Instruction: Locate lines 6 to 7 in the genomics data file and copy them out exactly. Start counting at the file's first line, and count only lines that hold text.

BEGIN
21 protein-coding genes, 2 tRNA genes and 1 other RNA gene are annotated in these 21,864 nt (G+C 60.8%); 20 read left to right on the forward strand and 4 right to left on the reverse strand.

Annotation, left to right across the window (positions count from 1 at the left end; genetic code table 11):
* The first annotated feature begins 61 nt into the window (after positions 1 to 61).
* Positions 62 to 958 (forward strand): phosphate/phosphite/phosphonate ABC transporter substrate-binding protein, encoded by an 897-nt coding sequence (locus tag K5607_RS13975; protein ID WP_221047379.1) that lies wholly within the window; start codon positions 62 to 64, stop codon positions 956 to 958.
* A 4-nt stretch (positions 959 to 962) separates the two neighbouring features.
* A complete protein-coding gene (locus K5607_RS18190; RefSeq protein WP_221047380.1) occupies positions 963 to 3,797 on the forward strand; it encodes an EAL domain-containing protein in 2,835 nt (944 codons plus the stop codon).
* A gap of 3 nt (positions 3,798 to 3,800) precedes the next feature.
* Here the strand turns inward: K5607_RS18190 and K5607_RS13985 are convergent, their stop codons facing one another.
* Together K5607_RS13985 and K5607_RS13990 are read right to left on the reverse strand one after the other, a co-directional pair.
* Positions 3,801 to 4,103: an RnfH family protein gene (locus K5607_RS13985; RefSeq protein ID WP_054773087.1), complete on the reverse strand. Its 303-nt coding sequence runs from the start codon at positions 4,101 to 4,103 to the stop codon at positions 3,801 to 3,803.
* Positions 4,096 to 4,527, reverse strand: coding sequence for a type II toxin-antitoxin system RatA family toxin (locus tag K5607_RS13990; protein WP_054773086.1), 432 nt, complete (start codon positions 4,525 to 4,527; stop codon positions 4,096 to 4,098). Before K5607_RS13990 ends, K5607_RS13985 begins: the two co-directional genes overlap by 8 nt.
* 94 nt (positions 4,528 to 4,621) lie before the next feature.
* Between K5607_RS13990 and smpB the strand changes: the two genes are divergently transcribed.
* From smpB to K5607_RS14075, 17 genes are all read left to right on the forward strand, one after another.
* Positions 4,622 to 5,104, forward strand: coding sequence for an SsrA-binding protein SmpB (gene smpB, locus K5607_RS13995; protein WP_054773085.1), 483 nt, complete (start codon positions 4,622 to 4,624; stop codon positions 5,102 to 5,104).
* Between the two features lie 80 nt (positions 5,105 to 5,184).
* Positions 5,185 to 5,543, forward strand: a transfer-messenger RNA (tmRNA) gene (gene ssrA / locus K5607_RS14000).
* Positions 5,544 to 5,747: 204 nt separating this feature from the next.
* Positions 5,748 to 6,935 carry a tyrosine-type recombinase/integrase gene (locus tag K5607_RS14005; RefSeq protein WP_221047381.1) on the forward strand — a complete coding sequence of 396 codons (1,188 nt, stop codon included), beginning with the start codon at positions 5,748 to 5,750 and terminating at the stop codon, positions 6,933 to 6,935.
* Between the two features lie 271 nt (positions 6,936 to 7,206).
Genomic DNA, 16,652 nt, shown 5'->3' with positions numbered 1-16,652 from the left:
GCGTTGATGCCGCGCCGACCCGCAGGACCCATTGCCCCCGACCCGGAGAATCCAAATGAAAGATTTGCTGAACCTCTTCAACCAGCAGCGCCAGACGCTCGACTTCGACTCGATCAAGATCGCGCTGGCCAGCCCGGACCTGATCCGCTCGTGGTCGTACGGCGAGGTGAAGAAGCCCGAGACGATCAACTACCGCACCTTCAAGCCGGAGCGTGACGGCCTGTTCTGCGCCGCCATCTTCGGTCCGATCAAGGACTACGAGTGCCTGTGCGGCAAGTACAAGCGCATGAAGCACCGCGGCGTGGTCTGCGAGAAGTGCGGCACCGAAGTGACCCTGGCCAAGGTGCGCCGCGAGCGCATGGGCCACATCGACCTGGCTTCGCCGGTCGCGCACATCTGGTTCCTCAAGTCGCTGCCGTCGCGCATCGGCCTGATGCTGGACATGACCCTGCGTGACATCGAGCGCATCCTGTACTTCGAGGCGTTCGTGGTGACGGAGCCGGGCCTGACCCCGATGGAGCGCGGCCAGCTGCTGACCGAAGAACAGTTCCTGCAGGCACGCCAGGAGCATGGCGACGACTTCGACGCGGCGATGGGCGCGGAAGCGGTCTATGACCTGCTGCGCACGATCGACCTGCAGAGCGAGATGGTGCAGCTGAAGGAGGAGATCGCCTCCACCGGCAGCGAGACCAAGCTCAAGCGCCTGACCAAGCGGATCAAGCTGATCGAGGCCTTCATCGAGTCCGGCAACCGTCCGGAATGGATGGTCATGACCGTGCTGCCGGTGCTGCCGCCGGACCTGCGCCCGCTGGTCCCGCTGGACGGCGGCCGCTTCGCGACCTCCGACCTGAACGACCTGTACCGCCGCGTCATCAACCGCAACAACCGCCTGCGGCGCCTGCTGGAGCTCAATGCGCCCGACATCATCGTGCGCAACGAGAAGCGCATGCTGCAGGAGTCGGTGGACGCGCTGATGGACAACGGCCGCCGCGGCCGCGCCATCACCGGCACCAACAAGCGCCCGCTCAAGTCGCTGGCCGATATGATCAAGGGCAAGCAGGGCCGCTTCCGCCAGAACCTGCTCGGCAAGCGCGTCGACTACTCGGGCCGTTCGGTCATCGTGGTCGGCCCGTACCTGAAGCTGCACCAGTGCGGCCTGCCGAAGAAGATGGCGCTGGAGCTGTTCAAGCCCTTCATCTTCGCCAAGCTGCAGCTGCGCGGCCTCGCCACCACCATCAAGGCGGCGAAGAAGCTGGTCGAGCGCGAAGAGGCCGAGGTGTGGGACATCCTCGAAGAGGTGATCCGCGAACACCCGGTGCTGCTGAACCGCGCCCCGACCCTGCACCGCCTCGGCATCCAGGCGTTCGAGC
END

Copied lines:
* A complete protein-coding gene (locus K5607_RS18190; RefSeq protein WP_221047380.1) occupies positions 963 to 3,797 on the forward strand; it encodes an EAL domain-containing protein in 2,835 nt (944 codons plus the stop codon).
* A gap of 3 nt (positions 3,798 to 3,800) precedes the next feature.